The Tamil Nadu elections started off as a one-sided affair. The DMK-Congress alliance began as a sure winner, adding the CPI, CPI (M), Viduthalai Siruthai (VCK), Vaiko’s MDMK and others to their rainbow alliance. With the alliance partners given a fair share of seats, the victory should have been easy and certain.
Add to this rainbow alliance, the double anti-incumbency of Modi and Palaniswami, and it should have been a walkover. Moreover, in Tamil Nadu, there has been a sustained anti-Modi campaign in media and in the public sphere, and since the BJP was not able to counter the same, one thought that the die was cast. The ‘Balakot bump’ was too muted to be felt or heard.
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Interestingly, the anti-Modi campaign till the time of the elections had been led by DMK, Congress and it included large sections of the AIADMK, the PMK, Vijaykanth’s party (DMDK) and almost all the parties that are now part of the AIADMK-BJP alliance.
Going to the polls without Jayalalitha and Karunanidhi, both the AIADMK and the DMK are handicapped, but the AIADMK is affected much more as for the party, Jayalalitha was the heart and soul of the campaign. DMK too feels Karunanidhi’s absence, but is strong and organised enough to launch a campaign without its leader. Anyway, Stalin had been a leader-in-waiting for a long period of time and hence the transition was easy and quick. For the AIADMK, Palaniswami and Panneerselvam are now the leaders, and their writ does not go uncontested.
It should all point to a clean sweep. But things have not really been as easy as imagined for the DMK- Congress alliance.
Palaniswami showed his political finesse by stitching up an alliance with the BJP, PMK, Vijaykant’s party – DMDK, Puthiya Tamilagam, a Dalit party, and supporting some well-heeled independents. This was not expected as PMK was a vocal critic of AIADMK and BJP. Though it looks a terribly disparate alliance on paper, Palaniswami has ironed these differences and made it into a reasonable fighting force.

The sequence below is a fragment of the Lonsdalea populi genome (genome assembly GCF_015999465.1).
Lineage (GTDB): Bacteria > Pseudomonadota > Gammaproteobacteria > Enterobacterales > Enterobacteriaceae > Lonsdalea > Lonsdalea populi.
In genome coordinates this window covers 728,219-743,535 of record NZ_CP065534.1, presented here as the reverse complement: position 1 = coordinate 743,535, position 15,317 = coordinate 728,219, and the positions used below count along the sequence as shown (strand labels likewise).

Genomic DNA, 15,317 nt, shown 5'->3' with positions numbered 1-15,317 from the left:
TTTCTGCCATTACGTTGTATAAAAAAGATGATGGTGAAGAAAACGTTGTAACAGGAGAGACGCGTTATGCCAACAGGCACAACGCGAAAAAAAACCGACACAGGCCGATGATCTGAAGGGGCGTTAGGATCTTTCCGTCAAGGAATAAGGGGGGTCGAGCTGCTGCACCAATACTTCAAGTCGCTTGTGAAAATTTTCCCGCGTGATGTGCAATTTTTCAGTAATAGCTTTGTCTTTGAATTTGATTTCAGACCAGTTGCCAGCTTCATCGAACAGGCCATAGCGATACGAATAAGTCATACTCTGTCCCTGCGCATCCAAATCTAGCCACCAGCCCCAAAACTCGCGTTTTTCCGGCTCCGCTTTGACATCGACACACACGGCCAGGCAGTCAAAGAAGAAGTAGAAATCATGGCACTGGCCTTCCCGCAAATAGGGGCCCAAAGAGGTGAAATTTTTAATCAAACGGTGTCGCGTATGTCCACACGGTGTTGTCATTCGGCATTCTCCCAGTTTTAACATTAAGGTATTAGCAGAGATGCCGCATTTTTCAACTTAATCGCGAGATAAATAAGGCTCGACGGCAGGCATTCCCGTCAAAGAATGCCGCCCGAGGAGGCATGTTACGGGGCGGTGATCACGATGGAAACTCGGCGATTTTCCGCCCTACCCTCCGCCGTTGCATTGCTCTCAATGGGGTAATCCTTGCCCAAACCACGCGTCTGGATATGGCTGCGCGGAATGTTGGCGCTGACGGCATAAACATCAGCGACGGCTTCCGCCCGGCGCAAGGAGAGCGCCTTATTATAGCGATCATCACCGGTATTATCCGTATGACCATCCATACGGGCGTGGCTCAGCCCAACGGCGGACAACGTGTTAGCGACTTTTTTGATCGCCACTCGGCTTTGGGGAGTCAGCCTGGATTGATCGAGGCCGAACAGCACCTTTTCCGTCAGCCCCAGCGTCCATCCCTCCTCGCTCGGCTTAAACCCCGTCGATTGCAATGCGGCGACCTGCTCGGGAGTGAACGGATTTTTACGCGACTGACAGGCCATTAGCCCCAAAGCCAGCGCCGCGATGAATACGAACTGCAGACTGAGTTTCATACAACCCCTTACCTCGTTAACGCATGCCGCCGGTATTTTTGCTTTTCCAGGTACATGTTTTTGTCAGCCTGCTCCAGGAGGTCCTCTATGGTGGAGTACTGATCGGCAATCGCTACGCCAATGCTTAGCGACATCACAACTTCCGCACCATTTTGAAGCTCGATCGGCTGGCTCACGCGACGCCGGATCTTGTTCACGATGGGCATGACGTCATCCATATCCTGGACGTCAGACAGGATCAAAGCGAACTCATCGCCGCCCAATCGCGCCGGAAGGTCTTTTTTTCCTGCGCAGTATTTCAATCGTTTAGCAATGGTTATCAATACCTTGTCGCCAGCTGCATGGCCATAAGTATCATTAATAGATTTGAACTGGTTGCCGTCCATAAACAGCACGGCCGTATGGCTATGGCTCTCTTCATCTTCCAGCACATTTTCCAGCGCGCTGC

The Amma Makkal Munnetra Kazhagam, (AMMK) of Dinakaran, Sasikala’s nephew, which was supposed to split the AIADMK votes almost to the middle, is not finding substantial traction as expected. Except for a few constituencies, where they are giving a tough fight to both the DMK and AIADMK, it has not put up high profile candidates nor is it doing campaigning in an intense way across the state. It looks to be working on a few select constituencies. The damage to the AIADMK from AMMK might be much lesser than expected.
Both Kamal Haasan of Makkal Needhi Maiyam and Seeman of Naam Tamizhar Katchi (NTK) who are claimants to the ‘third alternative’ votes have been doing a good campaign. Both of them are targeting the young voters and are talking of an alternative kind of politics, and have also focused on environment and ecological issues, which mainstream parties avoid like a plague. Though short on resources and high profile candidates, they are making a small but sure-footed impact. They are expected to take away anti-establishment, pro-DMK votes from the DMK-Cong combine.
While the DMK is the strongest of the alliance partners and Congress is also resourceful and capable, in some cases they are dependent on the DMK for manpower and cadres. While the major parties, the DMK and AIADMK can fight the polls across the state with equal strength, when seats are given to the allies, more factors come into play, and one is not sure if cadres of the respective alliance leaders are working wholeheartedly for the allies. This is an issue which plagues both the DMK and AIADMK fronts, but might give some leeway for the AIADMK front in certain seats.
Tamil Nadu elections have become cash-centric over the years, and whichever party has a well-oiled capability to deliver the resources on the ground, has an edge. Both the leading parties have subject matter expertise on the issue, but ruling parties can work things to their advantage.
The resistance for the DMK-Cong alliance is coming from the northern regions of Tamil Nadu where the PMK has a sure-fire Vanniyar caste base and where some polarisation along anti-Dalit lines can happen. In the western regions, where the AIADMK is traditionally strong, Chief Minister Palaniswami’s Gounder antecedents is of some help to the party.
Finally, the BJP and its allies have been able to inject a whisper campaign on Hindu issues in some constituencies. This is partly made possible by some remarks made by Dravida Kazhagam leader Veeramani (who was campaigning on behalf of the DMK candidates). One is not sure how it is going to turn out, though Tamil Nadu voters are not new to the DMK’s mild atheism in the public sphere, and devotion and temple attendance in the private sphere.
What started off as a sure win for DMK-Congress, is fast becoming a tough fight, in quite a few constituencies. Pollsters who were talking earlier of a clean sweep are now hedging their bets. But it is still an advantage for DMK-Congress.
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